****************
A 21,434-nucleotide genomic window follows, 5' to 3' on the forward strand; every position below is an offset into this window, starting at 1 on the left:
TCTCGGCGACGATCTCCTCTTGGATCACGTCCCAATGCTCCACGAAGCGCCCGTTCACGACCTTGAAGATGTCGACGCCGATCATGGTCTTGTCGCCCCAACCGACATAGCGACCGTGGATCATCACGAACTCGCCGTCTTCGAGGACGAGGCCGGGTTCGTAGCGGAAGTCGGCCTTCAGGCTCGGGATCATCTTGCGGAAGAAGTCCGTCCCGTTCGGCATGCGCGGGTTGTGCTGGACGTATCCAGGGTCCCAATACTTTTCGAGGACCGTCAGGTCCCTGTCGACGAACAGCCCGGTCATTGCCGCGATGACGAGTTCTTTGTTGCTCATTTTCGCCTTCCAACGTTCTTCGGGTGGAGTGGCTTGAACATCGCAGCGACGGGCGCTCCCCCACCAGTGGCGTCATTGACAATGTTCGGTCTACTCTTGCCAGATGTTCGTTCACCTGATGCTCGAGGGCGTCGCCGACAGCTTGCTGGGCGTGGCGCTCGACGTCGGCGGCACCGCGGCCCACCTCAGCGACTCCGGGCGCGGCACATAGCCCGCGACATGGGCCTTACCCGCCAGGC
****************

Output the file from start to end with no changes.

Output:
A 21,434-nucleotide genomic window follows, 5' to 3' on the forward strand; every position below is an offset into this window, starting at 1 on the left:
TCTCGGCGACGATCTCCTCTTGGATCACGTCCCAATGCTCCACGAAGCGCCCGTTCACGACCTTGAAGATGTCGACGCCGATCATGGTCTTGTCGCCCCAACCGACATAGCGACCGTGGATCATCACGAACTCGCCGTCTTCGAGGACGAGGCCGGGTTCGTAGCGGAAGTCGGCCTTCAGGCTCGGGATCATCTTGCGGAAGAAGTCCGTCCCGTTCGGCATGCGCGGGTTGTGCTGGACGTATCCAGGGTCCCAATACTTTTCGAGGACCGTCAGGTCCCTGTCGACGAACAGCCCGGTCATTGCCGCGATGACGAGTTCTTTGTTGCTCATTTTCGCCTTCCAACGTTCTTCGGGTGGAGTGGCTTGAACATCGCAGCGACGGGCGCTCCCCCACCAGTGGCGTCATTGACAATGTTCGGTCTACTCTTGCCAGATGTTCGTTCACCTGATGCTCGAGGGCGTCGCCGACAGCTTGCTGGGCGTGGCGCTCGACGTCGGCGGCACCGCGGCCCACCTCAGCGACTCCGGGCGCGGCACATAGCCCGCGACATGGGCCTTACCCGCCAGGC